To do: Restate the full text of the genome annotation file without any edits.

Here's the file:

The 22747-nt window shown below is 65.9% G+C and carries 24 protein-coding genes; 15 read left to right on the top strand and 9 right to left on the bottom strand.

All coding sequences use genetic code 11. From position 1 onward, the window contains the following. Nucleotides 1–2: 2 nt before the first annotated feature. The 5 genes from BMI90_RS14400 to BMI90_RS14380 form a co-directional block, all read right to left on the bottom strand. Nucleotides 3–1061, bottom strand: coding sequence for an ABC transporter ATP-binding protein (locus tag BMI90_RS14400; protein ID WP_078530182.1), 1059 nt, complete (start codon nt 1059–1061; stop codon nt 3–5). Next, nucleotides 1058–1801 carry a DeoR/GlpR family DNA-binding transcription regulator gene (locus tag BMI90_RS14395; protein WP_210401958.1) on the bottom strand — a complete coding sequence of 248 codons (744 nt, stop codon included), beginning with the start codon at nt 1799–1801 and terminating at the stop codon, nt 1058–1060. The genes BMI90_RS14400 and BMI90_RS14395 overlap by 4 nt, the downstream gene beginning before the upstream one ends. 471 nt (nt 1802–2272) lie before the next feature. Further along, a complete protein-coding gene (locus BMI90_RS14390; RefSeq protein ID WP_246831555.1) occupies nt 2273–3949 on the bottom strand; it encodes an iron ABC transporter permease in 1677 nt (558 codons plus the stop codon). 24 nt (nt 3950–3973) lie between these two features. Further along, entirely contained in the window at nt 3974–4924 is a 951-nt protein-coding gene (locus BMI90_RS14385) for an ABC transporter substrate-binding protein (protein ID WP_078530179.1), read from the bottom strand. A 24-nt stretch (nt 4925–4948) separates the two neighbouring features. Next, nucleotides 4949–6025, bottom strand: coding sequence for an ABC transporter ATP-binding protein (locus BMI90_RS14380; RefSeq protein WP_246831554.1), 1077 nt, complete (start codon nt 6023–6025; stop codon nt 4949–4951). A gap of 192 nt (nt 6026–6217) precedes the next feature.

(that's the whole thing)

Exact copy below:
The 22747-nt window shown below is 65.9% G+C and carries 24 protein-coding genes; 15 read left to right on the top strand and 9 right to left on the bottom strand.

All coding sequences use genetic code 11. From position 1 onward, the window contains the following. Nucleotides 1–2: 2 nt before the first annotated feature. The 5 genes from BMI90_RS14400 to BMI90_RS14380 form a co-directional block, all read right to left on the bottom strand. Nucleotides 3–1061, bottom strand: coding sequence for an ABC transporter ATP-binding protein (locus tag BMI90_RS14400; protein ID WP_078530182.1), 1059 nt, complete (start codon nt 1059–1061; stop codon nt 3–5). Next, nucleotides 1058–1801 carry a DeoR/GlpR family DNA-binding transcription regulator gene (locus tag BMI90_RS14395; protein WP_210401958.1) on the bottom strand — a complete coding sequence of 248 codons (744 nt, stop codon included), beginning with the start codon at nt 1799–1801 and terminating at the stop codon, nt 1058–1060. The genes BMI90_RS14400 and BMI90_RS14395 overlap by 4 nt, the downstream gene beginning before the upstream one ends. 471 nt (nt 1802–2272) lie before the next feature. Further along, a complete protein-coding gene (locus BMI90_RS14390; RefSeq protein ID WP_246831555.1) occupies nt 2273–3949 on the bottom strand; it encodes an iron ABC transporter permease in 1677 nt (558 codons plus the stop codon). 24 nt (nt 3950–3973) lie between these two features. Further along, entirely contained in the window at nt 3974–4924 is a 951-nt protein-coding gene (locus BMI90_RS14385) for an ABC transporter substrate-binding protein (protein ID WP_078530179.1), read from the bottom strand. A 24-nt stretch (nt 4925–4948) separates the two neighbouring features. Next, nucleotides 4949–6025, bottom strand: coding sequence for an ABC transporter ATP-binding protein (locus BMI90_RS14380; RefSeq protein WP_246831554.1), 1077 nt, complete (start codon nt 6023–6025; stop codon nt 4949–4951). A gap of 192 nt (nt 6026–6217) precedes the next feature.